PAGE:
Civil War Union Naval Ship
USS Aries (1863-1865).
Previously and later the civilian steamship Aries (1862-1863, 1865-1908)
Aries , a 820-ton iron screw steamer, was built at Sunderland, England, during 1861-1862, apparently intended for employment as a blockade runner in the American Civil War. She ran into Charleston, South Carolina, in mid-November 1862 and departed that port a month later. While attempting another penetration of the blockade on 28 March 1863, Aries was run ashore near Bull's
Bay, S.C., and captured by USS Stettin . She was purchased by the Navy in May 1863 and commissioned as USS Aries in July. During the next month she was employed on transport service between Port Royal, S.C., and the Navy's northern bases. Disabled by a severe storm in late August, she was under repair until November 1863 and then joined the North Atlantic Blockading Squadron for
operations along the North Carolina coast.
While blockading Wilmington, N.C., on 6 December 1863, Aries assisted in the capture of the steamer Ceres . Later in December she helped with salvage efforts and the ultimate destruction of the grounded blockade runner Antonica . Two more steamers, The Dare and Ranger , were chased ashore and destroyed with her participation on 7 and 11 January
1864. Over the next eleven months, she took part in other blockade enforcement actions, among them the capture of the Lady Sterling (which later became USS Hornet ) on 28 October and the destruction of the Ella on 3 December. Later in December, and in mid-January 1864, Aries was one of the large fleet of warships that participated in operations to capture Fort
Fisher, thus ending Wilmington's days as a blockade running port.
After final operations in the Wilmington area, in March 1865 Aries went south to join the East Gulf Blockading Squadron, which was based at Key West, Florida. Under repair until May, her final seagoing operation was the hunt for the Confederate ironclad Stonewall . Sent to Boston soon afterwards, USS Aries was decommissioned there in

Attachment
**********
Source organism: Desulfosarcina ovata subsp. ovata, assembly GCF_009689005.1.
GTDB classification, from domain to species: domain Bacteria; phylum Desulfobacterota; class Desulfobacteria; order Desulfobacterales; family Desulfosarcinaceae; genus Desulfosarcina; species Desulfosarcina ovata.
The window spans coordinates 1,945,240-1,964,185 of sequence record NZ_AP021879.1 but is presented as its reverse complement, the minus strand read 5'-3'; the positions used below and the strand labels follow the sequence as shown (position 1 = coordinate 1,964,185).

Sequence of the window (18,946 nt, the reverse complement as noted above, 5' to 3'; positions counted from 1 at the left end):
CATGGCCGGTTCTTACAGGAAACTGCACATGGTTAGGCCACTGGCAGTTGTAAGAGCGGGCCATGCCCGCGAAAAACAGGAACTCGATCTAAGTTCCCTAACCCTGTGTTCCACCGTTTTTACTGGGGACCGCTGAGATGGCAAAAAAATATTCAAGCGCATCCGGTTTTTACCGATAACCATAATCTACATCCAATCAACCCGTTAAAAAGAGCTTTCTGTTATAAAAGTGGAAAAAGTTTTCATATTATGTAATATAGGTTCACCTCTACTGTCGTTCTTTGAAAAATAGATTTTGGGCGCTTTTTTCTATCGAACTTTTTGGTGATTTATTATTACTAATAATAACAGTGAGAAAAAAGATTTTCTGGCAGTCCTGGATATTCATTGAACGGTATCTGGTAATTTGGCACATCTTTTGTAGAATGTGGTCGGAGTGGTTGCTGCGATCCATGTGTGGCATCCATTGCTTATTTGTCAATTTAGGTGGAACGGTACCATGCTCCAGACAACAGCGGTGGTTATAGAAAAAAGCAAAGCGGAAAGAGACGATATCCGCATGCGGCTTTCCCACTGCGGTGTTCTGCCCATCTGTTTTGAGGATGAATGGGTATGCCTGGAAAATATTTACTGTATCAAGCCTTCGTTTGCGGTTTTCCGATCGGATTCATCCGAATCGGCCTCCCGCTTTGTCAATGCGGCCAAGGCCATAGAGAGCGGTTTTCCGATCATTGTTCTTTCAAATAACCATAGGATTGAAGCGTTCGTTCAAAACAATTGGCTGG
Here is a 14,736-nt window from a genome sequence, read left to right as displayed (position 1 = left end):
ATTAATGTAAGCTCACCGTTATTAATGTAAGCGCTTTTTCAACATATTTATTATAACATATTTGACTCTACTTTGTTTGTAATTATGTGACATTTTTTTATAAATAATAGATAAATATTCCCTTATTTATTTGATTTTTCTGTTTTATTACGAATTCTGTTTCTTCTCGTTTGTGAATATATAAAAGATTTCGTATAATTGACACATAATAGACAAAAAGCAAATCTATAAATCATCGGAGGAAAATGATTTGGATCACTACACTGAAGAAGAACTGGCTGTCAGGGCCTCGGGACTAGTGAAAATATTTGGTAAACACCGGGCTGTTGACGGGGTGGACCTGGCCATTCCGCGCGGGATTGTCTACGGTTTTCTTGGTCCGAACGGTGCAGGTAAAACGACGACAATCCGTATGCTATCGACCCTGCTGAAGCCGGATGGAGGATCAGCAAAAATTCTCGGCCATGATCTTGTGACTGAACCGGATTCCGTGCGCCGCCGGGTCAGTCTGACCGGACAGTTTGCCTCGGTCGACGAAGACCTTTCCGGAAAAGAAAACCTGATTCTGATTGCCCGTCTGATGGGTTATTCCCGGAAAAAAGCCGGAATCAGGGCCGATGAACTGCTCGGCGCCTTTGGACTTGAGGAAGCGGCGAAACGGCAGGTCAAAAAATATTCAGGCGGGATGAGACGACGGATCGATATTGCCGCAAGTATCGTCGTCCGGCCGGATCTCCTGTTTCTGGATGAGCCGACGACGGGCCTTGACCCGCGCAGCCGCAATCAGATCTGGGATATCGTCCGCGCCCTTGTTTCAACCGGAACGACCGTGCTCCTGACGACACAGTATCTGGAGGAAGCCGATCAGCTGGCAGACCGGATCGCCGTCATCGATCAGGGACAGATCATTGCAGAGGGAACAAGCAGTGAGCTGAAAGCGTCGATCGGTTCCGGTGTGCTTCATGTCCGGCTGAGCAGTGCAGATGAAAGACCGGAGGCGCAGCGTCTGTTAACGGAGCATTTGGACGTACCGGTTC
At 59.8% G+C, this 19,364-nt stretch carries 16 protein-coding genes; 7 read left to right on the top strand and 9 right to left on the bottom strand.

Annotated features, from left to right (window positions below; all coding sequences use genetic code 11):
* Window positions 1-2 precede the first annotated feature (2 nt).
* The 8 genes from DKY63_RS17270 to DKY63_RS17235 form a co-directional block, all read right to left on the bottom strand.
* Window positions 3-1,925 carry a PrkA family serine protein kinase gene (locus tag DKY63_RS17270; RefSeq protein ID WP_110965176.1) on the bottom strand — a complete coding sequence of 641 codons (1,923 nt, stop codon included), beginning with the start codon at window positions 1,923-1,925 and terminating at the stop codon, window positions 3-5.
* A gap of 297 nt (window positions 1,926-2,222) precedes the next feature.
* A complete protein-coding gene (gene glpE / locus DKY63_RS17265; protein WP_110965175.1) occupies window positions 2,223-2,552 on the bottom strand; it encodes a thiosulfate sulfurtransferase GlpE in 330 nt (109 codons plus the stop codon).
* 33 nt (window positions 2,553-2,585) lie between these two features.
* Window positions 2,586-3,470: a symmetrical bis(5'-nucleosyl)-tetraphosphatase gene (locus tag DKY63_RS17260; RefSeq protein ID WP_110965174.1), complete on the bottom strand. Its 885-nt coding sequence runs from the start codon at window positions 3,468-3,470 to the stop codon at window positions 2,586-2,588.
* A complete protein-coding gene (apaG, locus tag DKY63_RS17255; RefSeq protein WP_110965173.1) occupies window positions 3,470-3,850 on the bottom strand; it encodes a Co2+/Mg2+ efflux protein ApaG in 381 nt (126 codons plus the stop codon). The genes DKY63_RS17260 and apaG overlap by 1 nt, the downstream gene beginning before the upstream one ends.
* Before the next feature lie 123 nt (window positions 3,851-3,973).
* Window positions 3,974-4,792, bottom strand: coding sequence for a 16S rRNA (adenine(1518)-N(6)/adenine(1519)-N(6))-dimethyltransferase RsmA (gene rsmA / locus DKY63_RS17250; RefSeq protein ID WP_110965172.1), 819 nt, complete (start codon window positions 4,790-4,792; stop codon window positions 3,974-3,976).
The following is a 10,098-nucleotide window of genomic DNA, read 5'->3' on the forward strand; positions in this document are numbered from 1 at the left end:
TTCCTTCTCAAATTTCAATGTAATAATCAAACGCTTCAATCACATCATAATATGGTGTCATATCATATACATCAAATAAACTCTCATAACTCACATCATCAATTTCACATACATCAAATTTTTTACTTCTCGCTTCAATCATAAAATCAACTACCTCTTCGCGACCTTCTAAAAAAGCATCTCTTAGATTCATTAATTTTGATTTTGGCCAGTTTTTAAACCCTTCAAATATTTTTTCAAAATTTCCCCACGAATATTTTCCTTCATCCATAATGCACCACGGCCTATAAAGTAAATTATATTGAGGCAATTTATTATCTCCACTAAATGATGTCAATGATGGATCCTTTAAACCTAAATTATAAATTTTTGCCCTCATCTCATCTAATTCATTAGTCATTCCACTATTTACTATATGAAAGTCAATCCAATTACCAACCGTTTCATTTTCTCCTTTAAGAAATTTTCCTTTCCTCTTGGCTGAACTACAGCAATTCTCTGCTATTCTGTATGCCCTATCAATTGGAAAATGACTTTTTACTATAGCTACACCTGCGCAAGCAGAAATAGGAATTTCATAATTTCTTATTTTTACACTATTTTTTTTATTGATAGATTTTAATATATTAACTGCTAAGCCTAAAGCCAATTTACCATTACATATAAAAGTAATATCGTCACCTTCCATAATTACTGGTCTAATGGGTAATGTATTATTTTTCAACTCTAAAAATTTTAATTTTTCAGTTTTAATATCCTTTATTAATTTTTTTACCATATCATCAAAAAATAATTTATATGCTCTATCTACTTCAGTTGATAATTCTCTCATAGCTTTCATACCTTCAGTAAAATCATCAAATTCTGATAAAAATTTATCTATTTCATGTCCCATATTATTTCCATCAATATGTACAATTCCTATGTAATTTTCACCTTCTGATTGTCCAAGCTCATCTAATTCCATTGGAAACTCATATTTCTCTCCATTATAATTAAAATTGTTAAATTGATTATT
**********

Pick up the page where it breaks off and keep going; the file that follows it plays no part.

June 1865 and sold at the beginning of August. Soon back in use as the merchant steamship Aries , she was employed along the east coast for decades and was not finally disposed of until 1908.
Artwork by Erik Heyl, 1955, for use in his book "Early American Steamers", Volume III. It depicts the ship as she appeared in merchant service after the Civil War.
Union River Ironclad 1861-65
At the start of the American Civil War,
neither side had warships on the Mississippi River. In what would prove the vital naval campaign of the war, both sides fought for control of the river. While the Confederates relied on field fortifications and small gunboats, the Union built a series of revolutionary river ironclads.
Confederate Submarines and Torpedo Vessels 1861-65
information and many excellent illustrations. It addresses the CSA David class torpedo boats and the Hunley (and its predecessors), as well as Union examples such as the Alligator and the Spuyten Duyvil
Civil War Musket
Wood & Steel Frontier Rifle Designed After The
72 Piece Civil War Army Men
Play Set 52mm Union and
Confederate Figures, Bridge, Horses, Canon
- 48 Union and Confederate Soldiers up to 2-1/8 inches tall
- 4 Horses, 4 Sandbag Bunkers, 6 Fence Sections, 3 Cannon, 3 Limber Wagons (Ammo Carts)
- Bridge, Small Barracks, 2 Cardboard buildings
- Scale: About 1/35th
Confederate Ironclad 1861-65
Every aspect of Confederate ironclads is
covered: design, construction, armor, armament, life on board, strategy, tactics, and actual combat actions.
Battle on the Bay:
The Civil War Struggle for Galveston
Civil War history of Galveston is one of the last untold stories from America's bloodiest war, despite the fact that Galveston was a focal point of hostilities throughout the conflict. Galveston emerged as one of the Confederacy's only lifelines to the outside world.
Halls of Honor
The U.S. Navy Museum takes you on an informed and entertaining romp
through one of North America s oldest and finest military museums. The museum has been in continuous operation at the Washington Navy Yard since the American Civil War
Raise The Alabama
She was known as "the ghost ship." During the Civil War, the CSS
Alabama sailed over 75,000 miles and captured more than 60 Union vessels. But her career came to an end in June of 1864 when she was sunk by the USS Kearsarge off the coast of Northern France
The Civil War - A Film by Ken Burns
Here is the saga of celebrated generals and ordinary
soldiers, a heroic and transcendent president and a country that had to divide itself in two in order to become one
U.S. National Park Service
U.S. Library of Congress
US Naval Archives
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